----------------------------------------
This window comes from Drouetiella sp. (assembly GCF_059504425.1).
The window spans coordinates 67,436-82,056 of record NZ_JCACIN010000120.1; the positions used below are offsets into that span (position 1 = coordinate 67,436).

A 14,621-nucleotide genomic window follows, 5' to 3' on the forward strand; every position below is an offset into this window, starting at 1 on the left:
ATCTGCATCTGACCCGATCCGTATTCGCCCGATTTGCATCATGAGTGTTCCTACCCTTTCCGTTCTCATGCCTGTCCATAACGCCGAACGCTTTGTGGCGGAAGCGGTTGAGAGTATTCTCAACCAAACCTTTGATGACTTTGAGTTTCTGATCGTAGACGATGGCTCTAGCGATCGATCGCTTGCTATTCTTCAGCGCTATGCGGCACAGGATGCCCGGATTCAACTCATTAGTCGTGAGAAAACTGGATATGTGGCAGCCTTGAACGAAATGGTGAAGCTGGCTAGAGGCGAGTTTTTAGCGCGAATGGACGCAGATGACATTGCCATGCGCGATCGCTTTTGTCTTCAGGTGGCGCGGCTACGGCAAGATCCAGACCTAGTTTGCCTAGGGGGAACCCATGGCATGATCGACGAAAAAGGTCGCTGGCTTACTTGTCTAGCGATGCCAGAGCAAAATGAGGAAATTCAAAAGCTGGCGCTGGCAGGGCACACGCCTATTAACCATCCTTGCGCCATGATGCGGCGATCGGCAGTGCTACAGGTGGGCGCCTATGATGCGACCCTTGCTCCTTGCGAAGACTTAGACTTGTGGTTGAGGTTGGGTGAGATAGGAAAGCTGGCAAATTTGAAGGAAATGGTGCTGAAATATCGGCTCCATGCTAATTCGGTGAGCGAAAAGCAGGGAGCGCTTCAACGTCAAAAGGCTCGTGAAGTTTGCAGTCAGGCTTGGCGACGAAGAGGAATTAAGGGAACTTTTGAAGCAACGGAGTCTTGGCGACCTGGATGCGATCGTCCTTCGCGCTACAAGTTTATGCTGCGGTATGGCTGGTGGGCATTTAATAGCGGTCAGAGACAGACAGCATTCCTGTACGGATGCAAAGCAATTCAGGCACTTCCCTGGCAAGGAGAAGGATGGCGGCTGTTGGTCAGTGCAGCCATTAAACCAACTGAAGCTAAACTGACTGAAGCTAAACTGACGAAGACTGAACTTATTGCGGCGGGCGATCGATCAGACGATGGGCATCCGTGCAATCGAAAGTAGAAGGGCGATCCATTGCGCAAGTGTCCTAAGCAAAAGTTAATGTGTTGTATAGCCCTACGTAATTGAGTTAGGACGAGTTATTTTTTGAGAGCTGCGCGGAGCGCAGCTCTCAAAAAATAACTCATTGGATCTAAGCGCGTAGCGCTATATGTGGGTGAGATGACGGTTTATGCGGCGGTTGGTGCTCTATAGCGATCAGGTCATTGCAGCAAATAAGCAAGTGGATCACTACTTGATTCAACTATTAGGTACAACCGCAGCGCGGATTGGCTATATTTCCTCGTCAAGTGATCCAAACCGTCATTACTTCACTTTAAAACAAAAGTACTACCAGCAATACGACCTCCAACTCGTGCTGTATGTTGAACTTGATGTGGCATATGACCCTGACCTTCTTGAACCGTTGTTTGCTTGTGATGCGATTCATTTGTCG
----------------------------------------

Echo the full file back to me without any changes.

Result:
This window comes from Drouetiella sp. (assembly GCF_059504425.1).
The window spans coordinates 67,436-82,056 of record NZ_JCACIN010000120.1; the positions used below are offsets into that span (position 1 = coordinate 67,436).

A 14,621-nucleotide genomic window follows, 5' to 3' on the forward strand; every position below is an offset into this window, starting at 1 on the left:
ATCTGCATCTGACCCGATCCGTATTCGCCCGATTTGCATCATGAGTGTTCCTACCCTTTCCGTTCTCATGCCTGTCCATAACGCCGAACGCTTTGTGGCGGAAGCGGTTGAGAGTATTCTCAACCAAACCTTTGATGACTTTGAGTTTCTGATCGTAGACGATGGCTCTAGCGATCGATCGCTTGCTATTCTTCAGCGCTATGCGGCACAGGATGCCCGGATTCAACTCATTAGTCGTGAGAAAACTGGATATGTGGCAGCCTTGAACGAAATGGTGAAGCTGGCTAGAGGCGAGTTTTTAGCGCGAATGGACGCAGATGACATTGCCATGCGCGATCGCTTTTGTCTTCAGGTGGCGCGGCTACGGCAAGATCCAGACCTAGTTTGCCTAGGGGGAACCCATGGCATGATCGACGAAAAAGGTCGCTGGCTTACTTGTCTAGCGATGCCAGAGCAAAATGAGGAAATTCAAAAGCTGGCGCTGGCAGGGCACACGCCTATTAACCATCCTTGCGCCATGATGCGGCGATCGGCAGTGCTACAGGTGGGCGCCTATGATGCGACCCTTGCTCCTTGCGAAGACTTAGACTTGTGGTTGAGGTTGGGTGAGATAGGAAAGCTGGCAAATTTGAAGGAAATGGTGCTGAAATATCGGCTCCATGCTAATTCGGTGAGCGAAAAGCAGGGAGCGCTTCAACGTCAAAAGGCTCGTGAAGTTTGCAGTCAGGCTTGGCGACGAAGAGGAATTAAGGGAACTTTTGAAGCAACGGAGTCTTGGCGACCTGGATGCGATCGTCCTTCGCGCTACAAGTTTATGCTGCGGTATGGCTGGTGGGCATTTAATAGCGGTCAGAGACAGACAGCATTCCTGTACGGATGCAAAGCAATTCAGGCACTTCCCTGGCAAGGAGAAGGATGGCGGCTGTTGGTCAGTGCAGCCATTAAACCAACTGAAGCTAAACTGACTGAAGCTAAACTGACGAAGACTGAACTTATTGCGGCGGGCGATCGATCAGACGATGGGCATCCGTGCAATCGAAAGTAGAAGGGCGATCCATTGCGCAAGTGTCCTAAGCAAAAGTTAATGTGTTGTATAGCCCTACGTAATTGAGTTAGGACGAGTTATTTTTTGAGAGCTGCGCGGAGCGCAGCTCTCAAAAAATAACTCATTGGATCTAAGCGCGTAGCGCTATATGTGGGTGAGATGACGGTTTATGCGGCGGTTGGTGCTCTATAGCGATCAGGTCATTGCAGCAAATAAGCAAGTGGATCACTACTTGATTCAACTATTAGGTACAACCGCAGCGCGGATTGGCTATATTTCCTCGTCAAGTGATCCAAACCGTCATTACTTCACTTTAAAACAAAAGTACTACCAGCAATACGACCTCCAACTCGTGCTGTATGTTGAACTTGATGTGGCATATGACCCTGACCTTCTTGAACCGTTGTTTGCTTGTGATGCGATTCATTTGTCG